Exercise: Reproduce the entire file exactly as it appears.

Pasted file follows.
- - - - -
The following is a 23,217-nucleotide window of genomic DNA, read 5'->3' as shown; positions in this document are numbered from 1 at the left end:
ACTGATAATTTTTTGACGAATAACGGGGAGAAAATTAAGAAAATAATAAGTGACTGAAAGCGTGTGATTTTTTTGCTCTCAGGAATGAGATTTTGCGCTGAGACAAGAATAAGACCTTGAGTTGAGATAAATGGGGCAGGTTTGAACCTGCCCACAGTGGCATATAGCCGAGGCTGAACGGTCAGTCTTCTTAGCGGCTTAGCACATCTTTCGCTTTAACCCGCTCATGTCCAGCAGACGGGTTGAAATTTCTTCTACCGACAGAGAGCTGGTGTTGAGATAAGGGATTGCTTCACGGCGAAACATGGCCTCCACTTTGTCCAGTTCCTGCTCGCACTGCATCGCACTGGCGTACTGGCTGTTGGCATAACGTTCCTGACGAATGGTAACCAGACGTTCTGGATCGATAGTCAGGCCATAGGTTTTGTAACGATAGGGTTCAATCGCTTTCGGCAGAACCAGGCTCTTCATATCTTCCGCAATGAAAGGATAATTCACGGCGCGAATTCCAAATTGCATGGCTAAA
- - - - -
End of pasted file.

The following is a 23,217-nucleotide window of genomic DNA, read 5'->3' as shown; positions in this document are numbered from 1 at the left end:
ACTGATAATTTTTTGACGAATAACGGGGAGAAAATTAAGAAAATAATAAGTGACTGAAAGCGTGTGATTTTTTTGCTCTCAGGAATGAGATTTTGCGCTGAGACAAGAATAAGACCTTGAGTTGAGATAAATGGGGCAGGTTTGAACCTGCCCACAGTGGCATATAGCCGAGGCTGAACGGTCAGTCTTCTTAGCGGCTTAGCACATCTTTCGCTTTAACCCGCTCATGTCCAGCAGACGGGTTGAAATTTCTTCTACCGACAGAGAGCTGGTGTTGAGATAAGGGATTGCTTCACGGCGAAACATGGCCTCCACTTTGTCCAGTTCCTGCTCGCACTGCATCGCACTGGCGTACTGGCTGTTGGCATAACGTTCCTGACGAATGGTAACCAGACGTTCTGGATCGATAGTCAGGCCATAGGTTTTGTAACGATAGGGTTCAATCGCTTTCGGCAGAACCAGGCTCTTCATATCTTCCGCAATGAAAGGATAATTCACGGCGCGAATTCCAAATTGCATGGCTAAA